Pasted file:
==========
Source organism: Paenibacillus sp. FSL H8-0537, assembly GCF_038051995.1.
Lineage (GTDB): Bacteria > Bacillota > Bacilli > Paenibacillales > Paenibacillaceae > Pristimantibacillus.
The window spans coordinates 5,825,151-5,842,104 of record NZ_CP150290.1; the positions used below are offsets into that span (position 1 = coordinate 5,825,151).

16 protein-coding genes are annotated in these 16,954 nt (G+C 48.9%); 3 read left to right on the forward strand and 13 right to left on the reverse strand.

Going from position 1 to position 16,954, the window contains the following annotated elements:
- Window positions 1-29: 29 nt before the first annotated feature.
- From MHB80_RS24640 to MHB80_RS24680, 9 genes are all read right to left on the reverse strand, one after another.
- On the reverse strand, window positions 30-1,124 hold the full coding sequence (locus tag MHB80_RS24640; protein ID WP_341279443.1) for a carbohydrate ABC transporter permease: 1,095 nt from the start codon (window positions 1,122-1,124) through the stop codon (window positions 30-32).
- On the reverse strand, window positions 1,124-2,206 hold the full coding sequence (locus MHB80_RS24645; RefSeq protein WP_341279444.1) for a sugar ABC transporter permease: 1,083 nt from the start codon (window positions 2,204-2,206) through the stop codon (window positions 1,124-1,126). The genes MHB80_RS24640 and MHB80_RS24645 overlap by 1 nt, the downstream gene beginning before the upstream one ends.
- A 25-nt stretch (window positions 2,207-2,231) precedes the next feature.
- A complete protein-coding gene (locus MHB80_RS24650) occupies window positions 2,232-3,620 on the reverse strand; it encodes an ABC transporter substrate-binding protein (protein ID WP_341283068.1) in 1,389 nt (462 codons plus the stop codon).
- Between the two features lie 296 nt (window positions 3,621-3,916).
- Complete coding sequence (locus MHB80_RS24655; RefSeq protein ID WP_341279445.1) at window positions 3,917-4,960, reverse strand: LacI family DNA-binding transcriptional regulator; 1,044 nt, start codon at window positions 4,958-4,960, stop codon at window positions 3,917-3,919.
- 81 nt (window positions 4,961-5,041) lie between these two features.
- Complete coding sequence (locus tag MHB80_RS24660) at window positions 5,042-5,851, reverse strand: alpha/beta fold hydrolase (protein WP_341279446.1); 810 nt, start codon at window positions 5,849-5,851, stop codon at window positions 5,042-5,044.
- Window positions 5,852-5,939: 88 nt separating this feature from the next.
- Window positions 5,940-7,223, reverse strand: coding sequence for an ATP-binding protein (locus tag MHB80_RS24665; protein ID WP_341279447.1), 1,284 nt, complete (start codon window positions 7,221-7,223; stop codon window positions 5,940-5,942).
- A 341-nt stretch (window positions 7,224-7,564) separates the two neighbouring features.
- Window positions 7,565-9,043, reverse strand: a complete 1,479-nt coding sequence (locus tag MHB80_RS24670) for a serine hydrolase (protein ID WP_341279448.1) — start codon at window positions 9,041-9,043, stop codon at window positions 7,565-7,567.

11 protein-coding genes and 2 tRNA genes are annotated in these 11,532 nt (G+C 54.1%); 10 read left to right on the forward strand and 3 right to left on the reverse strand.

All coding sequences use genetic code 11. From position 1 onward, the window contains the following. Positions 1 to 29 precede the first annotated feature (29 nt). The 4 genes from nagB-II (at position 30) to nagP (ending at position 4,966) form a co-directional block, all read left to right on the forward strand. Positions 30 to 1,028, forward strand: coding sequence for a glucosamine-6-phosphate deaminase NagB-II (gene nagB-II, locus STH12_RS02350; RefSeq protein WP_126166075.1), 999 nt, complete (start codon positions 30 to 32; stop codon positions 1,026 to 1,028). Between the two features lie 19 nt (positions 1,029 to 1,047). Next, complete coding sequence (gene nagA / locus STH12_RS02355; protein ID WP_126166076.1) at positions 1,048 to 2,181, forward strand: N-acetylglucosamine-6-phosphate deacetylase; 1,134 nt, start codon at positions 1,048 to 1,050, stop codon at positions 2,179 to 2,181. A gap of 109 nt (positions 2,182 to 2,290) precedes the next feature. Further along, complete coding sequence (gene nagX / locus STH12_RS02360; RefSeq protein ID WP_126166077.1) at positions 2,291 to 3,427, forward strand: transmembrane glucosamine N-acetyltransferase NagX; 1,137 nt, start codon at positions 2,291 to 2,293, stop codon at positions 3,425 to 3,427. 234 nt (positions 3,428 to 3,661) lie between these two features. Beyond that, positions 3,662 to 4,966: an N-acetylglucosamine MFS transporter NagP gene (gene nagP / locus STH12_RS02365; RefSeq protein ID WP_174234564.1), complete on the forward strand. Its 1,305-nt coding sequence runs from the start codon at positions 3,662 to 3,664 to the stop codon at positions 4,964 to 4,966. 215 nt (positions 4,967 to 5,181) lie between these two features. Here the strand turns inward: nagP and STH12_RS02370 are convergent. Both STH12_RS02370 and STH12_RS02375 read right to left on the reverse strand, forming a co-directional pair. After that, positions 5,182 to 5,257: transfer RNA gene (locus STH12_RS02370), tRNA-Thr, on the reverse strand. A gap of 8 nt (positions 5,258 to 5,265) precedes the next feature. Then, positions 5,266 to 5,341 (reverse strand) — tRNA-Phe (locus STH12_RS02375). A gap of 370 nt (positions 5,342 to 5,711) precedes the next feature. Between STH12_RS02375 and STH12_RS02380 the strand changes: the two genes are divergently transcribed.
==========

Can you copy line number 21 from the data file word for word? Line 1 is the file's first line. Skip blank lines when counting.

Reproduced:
All coding sequences use genetic code 11. From position 1 onward, the window contains the following. Positions 1 to 29 precede the first annotated feature (29 nt). The 4 genes from nagB-II (at position 30) to nagP (ending at position 4,966) form a co-directional block, all read left to right on the forward strand. Positions 30 to 1,028, forward strand: coding sequence for a glucosamine-6-phosphate deaminase NagB-II (gene nagB-II, locus STH12_RS02350; RefSeq protein WP_126166075.1), 999 nt, complete (start codon positions 30 to 32; stop codon positions 1,026 to 1,028). Between the two features lie 19 nt (positions 1,029 to 1,047). Next, complete coding sequence (gene nagA / locus STH12_RS02355; protein ID WP_126166076.1) at positions 1,048 to 2,181, forward strand: N-acetylglucosamine-6-phosphate deacetylase; 1,134 nt, start codon at positions 1,048 to 1,050, stop codon at positions 2,179 to 2,181. A gap of 109 nt (positions 2,182 to 2,290) precedes the next feature. Further along, complete coding sequence (gene nagX / locus STH12_RS02360; RefSeq protein ID WP_126166077.1) at positions 2,291 to 3,427, forward strand: transmembrane glucosamine N-acetyltransferase NagX; 1,137 nt, start codon at positions 2,291 to 2,293, stop codon at positions 3,425 to 3,427. 234 nt (positions 3,428 to 3,661) lie between these two features. Beyond that, positions 3,662 to 4,966: an N-acetylglucosamine MFS transporter NagP gene (gene nagP / locus STH12_RS02365; RefSeq protein ID WP_174234564.1), complete on the forward strand. Its 1,305-nt coding sequence runs from the start codon at positions 3,662 to 3,664 to the stop codon at positions 4,964 to 4,966. 215 nt (positions 4,967 to 5,181) lie between these two features. Here the strand turns inward: nagP and STH12_RS02370 are convergent. Both STH12_RS02370 and STH12_RS02375 read right to left on the reverse strand, forming a co-directional pair. After that, positions 5,182 to 5,257: transfer RNA gene (locus STH12_RS02370), tRNA-Thr, on the reverse strand. A gap of 8 nt (positions 5,258 to 5,265) precedes the next feature. Then, positions 5,266 to 5,341 (reverse strand) — tRNA-Phe (locus STH12_RS02375). A gap of 370 nt (positions 5,342 to 5,711) precedes the next feature. Between STH12_RS02375 and STH12_RS02380 the strand changes: the two genes are divergently transcribed.